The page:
Sno Babies

Movie review by
Joyce Slaton, Common Sense Media
Sno Babies Movie Poster Image
Grim visuals, rape in affecting drug addiction tale.
  • NR
  • 2020
  • 109 minutes

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A lot or a little?

The parents' guide to what's in this movie.

Positive Messages

The clear message is "Don't do drugs." Characters who do suffer acutely, and viewers see the many consequences of their choices, including arrest, overdoses, sexual assault, and more. Family members try to stick by one another, but they ultimately pay heavily for rather minor mistakes. 

Positive Role Models

Characters are realistic and relatable; neither Hannah nor Kristen thinks they have a drug dependency even though they go to outrageous lengths to get drugs. They struggle to get clean, and viewers will hope for their success. Family ties are strong, but parents are harried and distracted by work; the movie clearly disapproves of how out of touch they seem to be with their teens. A family friend of Kristen's is supportive, perhaps to a harmful degree. Most of the teen boys in the movie are somewhere on the spectrum between "uninvolved" and "criminal."


Three sexual assaults: A teen girl at a party who's passed out on heroin is raped by her ex-boyfriend, a teen's genitals are groped by a drug dealer, and a teen is forced to perform oral sex on the same drug dealer. The scenes are filmed non-exploitatively -- i.e., there's no nudity, the camera holds on the face of the teens being assaulted, and the filmmaker is sympathetic to the victims. But they're still graphic; for example, a teen boy takes off a girl's underwear, we hear a zipper, and then he's shown thrusting as she cries "It hurts!" and "Please!" Other disturbing moments involve users shooting heroin: They shoot into the underside of their tongue, one shoots into an increasingly infected toe (blood, swelling, pus), and one teen girl shows another how to shoot into the femoral artery that runs through women's genitals. A character overdoses; she's shown getting Narcan and CPR. Several animals are killed; bloody piles of fur are shown. A pregnant character hits herself in the belly, trying to induce an abortion. A woman dies after giving birth; she's shown on ground with blood and tissue between her legs as EMTs work on her.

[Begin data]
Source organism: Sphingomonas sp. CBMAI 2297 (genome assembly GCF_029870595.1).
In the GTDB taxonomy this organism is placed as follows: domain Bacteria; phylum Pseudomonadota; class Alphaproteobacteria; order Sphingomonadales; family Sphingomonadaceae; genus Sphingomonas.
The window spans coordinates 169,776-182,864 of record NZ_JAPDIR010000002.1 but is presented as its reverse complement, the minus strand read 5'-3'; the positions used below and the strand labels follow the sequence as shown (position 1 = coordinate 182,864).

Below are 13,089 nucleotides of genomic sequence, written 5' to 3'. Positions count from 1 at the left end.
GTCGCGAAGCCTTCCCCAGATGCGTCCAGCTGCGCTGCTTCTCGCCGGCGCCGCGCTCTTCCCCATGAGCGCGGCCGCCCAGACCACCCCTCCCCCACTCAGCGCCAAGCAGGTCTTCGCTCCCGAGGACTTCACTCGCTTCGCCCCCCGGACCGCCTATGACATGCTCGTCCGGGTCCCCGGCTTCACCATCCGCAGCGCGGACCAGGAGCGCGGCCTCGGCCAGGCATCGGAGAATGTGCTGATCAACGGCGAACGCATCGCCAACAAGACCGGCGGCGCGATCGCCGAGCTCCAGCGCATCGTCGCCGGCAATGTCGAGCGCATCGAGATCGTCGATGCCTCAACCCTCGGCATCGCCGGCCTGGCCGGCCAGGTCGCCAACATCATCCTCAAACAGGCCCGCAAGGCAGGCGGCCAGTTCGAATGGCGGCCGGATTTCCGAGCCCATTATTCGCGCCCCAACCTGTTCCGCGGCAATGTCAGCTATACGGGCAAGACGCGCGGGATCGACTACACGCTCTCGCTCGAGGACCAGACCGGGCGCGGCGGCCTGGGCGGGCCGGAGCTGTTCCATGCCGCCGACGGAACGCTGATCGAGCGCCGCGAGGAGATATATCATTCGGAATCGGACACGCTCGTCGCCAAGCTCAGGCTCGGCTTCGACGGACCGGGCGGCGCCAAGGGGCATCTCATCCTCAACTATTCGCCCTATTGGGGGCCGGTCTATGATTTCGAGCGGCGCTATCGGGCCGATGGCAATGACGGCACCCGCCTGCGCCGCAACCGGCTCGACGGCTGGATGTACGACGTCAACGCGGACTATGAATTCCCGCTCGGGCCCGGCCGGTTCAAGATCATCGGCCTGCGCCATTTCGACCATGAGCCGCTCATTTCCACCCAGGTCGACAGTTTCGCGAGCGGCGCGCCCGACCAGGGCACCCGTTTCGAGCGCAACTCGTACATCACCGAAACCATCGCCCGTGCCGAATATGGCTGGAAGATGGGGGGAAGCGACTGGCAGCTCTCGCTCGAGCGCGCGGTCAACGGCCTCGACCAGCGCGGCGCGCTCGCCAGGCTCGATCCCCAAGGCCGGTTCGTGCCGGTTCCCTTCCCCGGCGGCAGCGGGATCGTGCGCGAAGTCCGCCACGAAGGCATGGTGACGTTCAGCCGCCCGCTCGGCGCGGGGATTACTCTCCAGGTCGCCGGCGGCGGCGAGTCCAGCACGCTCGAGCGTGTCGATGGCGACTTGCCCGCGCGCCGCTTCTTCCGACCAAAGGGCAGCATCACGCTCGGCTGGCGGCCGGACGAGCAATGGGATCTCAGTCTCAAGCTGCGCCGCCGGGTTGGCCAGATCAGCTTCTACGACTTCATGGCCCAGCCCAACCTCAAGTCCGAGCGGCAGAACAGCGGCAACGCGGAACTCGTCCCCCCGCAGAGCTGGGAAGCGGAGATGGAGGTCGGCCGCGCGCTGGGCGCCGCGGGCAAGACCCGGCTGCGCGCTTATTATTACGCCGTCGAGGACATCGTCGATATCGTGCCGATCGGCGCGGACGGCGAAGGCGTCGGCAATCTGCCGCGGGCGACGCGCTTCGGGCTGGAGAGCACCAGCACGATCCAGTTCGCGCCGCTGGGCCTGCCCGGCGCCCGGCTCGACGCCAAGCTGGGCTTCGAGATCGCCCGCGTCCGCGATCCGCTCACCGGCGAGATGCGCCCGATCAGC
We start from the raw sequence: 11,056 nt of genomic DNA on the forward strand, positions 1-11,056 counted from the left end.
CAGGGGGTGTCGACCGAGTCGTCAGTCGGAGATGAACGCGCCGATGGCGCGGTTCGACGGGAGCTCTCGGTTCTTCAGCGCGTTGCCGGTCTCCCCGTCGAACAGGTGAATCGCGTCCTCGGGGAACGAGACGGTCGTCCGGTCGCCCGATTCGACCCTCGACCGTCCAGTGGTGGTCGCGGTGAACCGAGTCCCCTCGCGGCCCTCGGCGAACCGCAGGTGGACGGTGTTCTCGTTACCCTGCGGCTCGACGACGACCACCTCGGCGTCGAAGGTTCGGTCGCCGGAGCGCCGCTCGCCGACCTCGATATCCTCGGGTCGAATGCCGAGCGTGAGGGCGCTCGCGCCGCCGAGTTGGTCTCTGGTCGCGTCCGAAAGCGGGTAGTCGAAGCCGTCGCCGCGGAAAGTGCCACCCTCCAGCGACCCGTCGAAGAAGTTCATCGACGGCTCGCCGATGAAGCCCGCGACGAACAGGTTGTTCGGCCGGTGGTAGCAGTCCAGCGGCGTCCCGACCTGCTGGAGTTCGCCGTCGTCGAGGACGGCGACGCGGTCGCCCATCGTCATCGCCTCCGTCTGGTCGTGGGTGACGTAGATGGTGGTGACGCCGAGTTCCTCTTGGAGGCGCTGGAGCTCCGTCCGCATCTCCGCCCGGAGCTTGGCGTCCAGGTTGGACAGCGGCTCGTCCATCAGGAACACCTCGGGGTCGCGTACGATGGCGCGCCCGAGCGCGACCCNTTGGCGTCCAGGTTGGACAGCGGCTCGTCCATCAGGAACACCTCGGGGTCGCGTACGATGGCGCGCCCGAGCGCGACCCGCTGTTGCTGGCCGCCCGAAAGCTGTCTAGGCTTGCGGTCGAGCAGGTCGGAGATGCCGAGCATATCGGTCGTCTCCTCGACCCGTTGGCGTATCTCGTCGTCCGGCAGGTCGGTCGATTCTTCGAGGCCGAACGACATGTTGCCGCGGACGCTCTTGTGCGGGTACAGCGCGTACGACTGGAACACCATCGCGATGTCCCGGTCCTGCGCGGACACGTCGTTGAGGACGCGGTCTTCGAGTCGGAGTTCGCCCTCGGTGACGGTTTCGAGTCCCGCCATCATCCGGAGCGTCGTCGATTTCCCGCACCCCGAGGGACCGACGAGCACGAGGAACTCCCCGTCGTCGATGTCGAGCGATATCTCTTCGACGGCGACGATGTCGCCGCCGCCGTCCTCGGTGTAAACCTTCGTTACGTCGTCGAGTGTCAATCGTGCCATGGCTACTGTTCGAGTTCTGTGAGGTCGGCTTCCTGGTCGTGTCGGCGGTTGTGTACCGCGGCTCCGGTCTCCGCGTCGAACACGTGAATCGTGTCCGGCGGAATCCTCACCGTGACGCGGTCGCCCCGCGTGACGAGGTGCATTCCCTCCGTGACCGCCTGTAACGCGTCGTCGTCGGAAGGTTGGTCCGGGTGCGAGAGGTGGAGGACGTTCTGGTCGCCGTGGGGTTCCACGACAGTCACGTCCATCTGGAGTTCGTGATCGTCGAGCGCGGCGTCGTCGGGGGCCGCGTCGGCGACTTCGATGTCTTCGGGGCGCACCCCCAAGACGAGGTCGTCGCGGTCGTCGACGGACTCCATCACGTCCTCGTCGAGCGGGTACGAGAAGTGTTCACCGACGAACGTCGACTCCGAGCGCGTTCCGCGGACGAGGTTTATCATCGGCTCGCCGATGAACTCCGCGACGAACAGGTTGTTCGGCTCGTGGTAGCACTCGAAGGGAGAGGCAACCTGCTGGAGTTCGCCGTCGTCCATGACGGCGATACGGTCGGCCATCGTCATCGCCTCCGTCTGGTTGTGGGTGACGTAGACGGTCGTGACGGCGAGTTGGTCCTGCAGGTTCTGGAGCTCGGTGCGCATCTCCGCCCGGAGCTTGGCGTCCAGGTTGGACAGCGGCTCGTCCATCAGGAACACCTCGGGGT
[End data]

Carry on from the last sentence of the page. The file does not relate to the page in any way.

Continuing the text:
A teen girl dances in her underwear for a boy; she bends over to show off her underwear and then straddles him and asks for his "wish." He whispers in her ear, they fall to the bed together, and the camera cuts away; later, she tells a friend that she and the boy "did it." He then abruptly breaks up with her and won't return her calls. Sexual assault plays a part in the story; see "Violence" section for more. 


Language includes "f--k," "f--king," "motherf--ker," "s--t," "hell," "goddamn," "a--hole," "bitch" (often used as a term of endearment between female friends, as well as by male characters insulting female ones), and "p---y." A side character is called a "White trash hoe" and "ghetto."

Drinking, Drugs & Smoking

The whole movie is about the horrific impact of drug addiction. Characters are shown shooting up many times: in the underside of their tongues, in between their toes, into their vulvas. They're also shown cooking heroin and drawing it into a syringe. One character keeps injecting into her toes, which are so infected that another character says they look like they're going to fall off. Both adults and teens drink at parties and gatherings, including a party in which characters do shots while other partygoers chant and play the drinking game quarters. The consequences of drinking aren't clear, but the movie endlessly illustrates the dire consequences of using heroin.

What parents need to know